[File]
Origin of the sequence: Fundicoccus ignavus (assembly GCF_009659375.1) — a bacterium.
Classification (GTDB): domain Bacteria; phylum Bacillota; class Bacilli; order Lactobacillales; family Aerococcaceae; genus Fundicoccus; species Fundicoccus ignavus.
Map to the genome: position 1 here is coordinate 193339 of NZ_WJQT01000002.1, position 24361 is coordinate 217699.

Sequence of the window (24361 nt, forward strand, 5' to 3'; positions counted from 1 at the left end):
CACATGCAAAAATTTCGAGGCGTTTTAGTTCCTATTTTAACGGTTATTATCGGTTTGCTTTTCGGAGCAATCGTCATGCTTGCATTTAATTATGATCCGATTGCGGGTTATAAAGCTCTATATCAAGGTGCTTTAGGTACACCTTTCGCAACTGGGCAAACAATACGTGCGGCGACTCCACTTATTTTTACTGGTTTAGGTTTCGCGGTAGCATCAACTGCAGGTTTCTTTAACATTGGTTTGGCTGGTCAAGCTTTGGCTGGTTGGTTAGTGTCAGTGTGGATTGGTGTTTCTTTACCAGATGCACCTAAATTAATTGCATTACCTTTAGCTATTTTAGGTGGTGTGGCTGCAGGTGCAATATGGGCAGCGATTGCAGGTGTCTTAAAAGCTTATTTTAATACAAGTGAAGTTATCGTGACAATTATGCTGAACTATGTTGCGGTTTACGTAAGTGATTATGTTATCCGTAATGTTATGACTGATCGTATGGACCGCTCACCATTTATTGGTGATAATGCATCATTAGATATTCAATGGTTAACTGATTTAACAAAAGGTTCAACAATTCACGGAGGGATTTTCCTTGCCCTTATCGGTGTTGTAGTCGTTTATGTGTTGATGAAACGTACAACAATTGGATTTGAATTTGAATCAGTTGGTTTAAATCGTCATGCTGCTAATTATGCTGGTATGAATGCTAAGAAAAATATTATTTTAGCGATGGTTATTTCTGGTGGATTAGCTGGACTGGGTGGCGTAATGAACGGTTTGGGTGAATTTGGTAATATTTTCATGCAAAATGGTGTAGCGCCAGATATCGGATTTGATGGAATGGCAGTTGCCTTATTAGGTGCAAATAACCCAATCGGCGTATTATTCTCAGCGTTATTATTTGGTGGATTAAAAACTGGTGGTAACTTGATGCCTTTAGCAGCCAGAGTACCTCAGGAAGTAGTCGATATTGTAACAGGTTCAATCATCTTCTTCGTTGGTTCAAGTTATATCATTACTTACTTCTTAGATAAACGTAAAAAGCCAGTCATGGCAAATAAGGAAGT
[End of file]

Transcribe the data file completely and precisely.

Origin of the sequence: Fundicoccus ignavus (assembly GCF_009659375.1) — a bacterium.
Classification (GTDB): domain Bacteria; phylum Bacillota; class Bacilli; order Lactobacillales; family Aerococcaceae; genus Fundicoccus; species Fundicoccus ignavus.
Map to the genome: position 1 here is coordinate 193339 of NZ_WJQT01000002.1, position 24361 is coordinate 217699.

Sequence of the window (24361 nt, forward strand, 5' to 3'; positions counted from 1 at the left end):
CACATGCAAAAATTTCGAGGCGTTTTAGTTCCTATTTTAACGGTTATTATCGGTTTGCTTTTCGGAGCAATCGTCATGCTTGCATTTAATTATGATCCGATTGCGGGTTATAAAGCTCTATATCAAGGTGCTTTAGGTACACCTTTCGCAACTGGGCAAACAATACGTGCGGCGACTCCACTTATTTTTACTGGTTTAGGTTTCGCGGTAGCATCAACTGCAGGTTTCTTTAACATTGGTTTGGCTGGTCAAGCTTTGGCTGGTTGGTTAGTGTCAGTGTGGATTGGTGTTTCTTTACCAGATGCACCTAAATTAATTGCATTACCTTTAGCTATTTTAGGTGGTGTGGCTGCAGGTGCAATATGGGCAGCGATTGCAGGTGTCTTAAAAGCTTATTTTAATACAAGTGAAGTTATCGTGACAATTATGCTGAACTATGTTGCGGTTTACGTAAGTGATTATGTTATCCGTAATGTTATGACTGATCGTATGGACCGCTCACCATTTATTGGTGATAATGCATCATTAGATATTCAATGGTTAACTGATTTAACAAAAGGTTCAACAATTCACGGAGGGATTTTCCTTGCCCTTATCGGTGTTGTAGTCGTTTATGTGTTGATGAAACGTACAACAATTGGATTTGAATTTGAATCAGTTGGTTTAAATCGTCATGCTGCTAATTATGCTGGTATGAATGCTAAGAAAAATATTATTTTAGCGATGGTTATTTCTGGTGGATTAGCTGGACTGGGTGGCGTAATGAACGGTTTGGGTGAATTTGGTAATATTTTCATGCAAAATGGTGTAGCGCCAGATATCGGATTTGATGGAATGGCAGTTGCCTTATTAGGTGCAAATAACCCAATCGGCGTATTATTCTCAGCGTTATTATTTGGTGGATTAAAAACTGGTGGTAACTTGATGCCTTTAGCAGCCAGAGTACCTCAGGAAGTAGTCGATATTGTAACAGGTTCAATCATCTTCTTCGTTGGTTCAAGTTATATCATTACTTACTTCTTAGATAAACGTAAAAAGCCAGTCATGGCAAATAAGGAAGT